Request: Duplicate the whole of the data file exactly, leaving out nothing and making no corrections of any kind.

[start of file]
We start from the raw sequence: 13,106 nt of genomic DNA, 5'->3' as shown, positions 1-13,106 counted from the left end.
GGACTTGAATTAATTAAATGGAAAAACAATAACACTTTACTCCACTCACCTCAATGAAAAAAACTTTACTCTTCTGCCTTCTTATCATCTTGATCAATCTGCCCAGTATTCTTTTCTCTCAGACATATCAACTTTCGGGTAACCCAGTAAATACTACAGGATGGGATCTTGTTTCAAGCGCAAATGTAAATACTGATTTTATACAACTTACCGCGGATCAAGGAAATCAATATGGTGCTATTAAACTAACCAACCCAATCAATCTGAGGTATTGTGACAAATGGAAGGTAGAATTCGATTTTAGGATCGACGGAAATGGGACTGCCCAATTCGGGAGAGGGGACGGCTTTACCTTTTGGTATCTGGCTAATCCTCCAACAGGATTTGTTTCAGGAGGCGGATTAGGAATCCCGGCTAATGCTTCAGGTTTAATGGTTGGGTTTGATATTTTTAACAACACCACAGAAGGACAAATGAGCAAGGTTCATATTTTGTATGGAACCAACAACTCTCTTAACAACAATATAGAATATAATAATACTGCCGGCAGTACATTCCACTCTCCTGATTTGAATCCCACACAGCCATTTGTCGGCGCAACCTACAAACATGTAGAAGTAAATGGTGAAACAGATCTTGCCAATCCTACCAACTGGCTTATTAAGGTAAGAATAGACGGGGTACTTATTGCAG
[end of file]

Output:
We start from the raw sequence: 13,106 nt of genomic DNA, 5'->3' as shown, positions 1-13,106 counted from the left end.
GGACTTGAATTAATTAAATGGAAAAACAATAACACTTTACTCCACTCACCTCAATGAAAAAAACTTTACTCTTCTGCCTTCTTATCATCTTGATCAATCTGCCCAGTATTCTTTTCTCTCAGACATATCAACTTTCGGGTAACCCAGTAAATACTACAGGATGGGATCTTGTTTCAAGCGCAAATGTAAATACTGATTTTATACAACTTACCGCGGATCAAGGAAATCAATATGGTGCTATTAAACTAACCAACCCAATCAATCTGAGGTATTGTGACAAATGGAAGGTAGAATTCGATTTTAGGATCGACGGAAATGGGACTGCCCAATTCGGGAGAGGGGACGGCTTTACCTTTTGGTATCTGGCTAATCCTCCAACAGGATTTGTTTCAGGAGGCGGATTAGGAATCCCGGCTAATGCTTCAGGTTTAATGGTTGGGTTTGATATTTTTAACAACACCACAGAAGGACAAATGAGCAAGGTTCATATTTTGTATGGAACCAACAACTCTCTTAACAACAATATAGAATATAATAATACTGCCGGCAGTACATTCCACTCTCCTGATTTGAATCCCACACAGCCATTTGTCGGCGCAACCTACAAACATGTAGAAGTAAATGGTGAAACAGATCTTGCCAATCCTACCAACTGGCTTATTAAGGTAAGAATAGACGGGGTACTTATTGCAG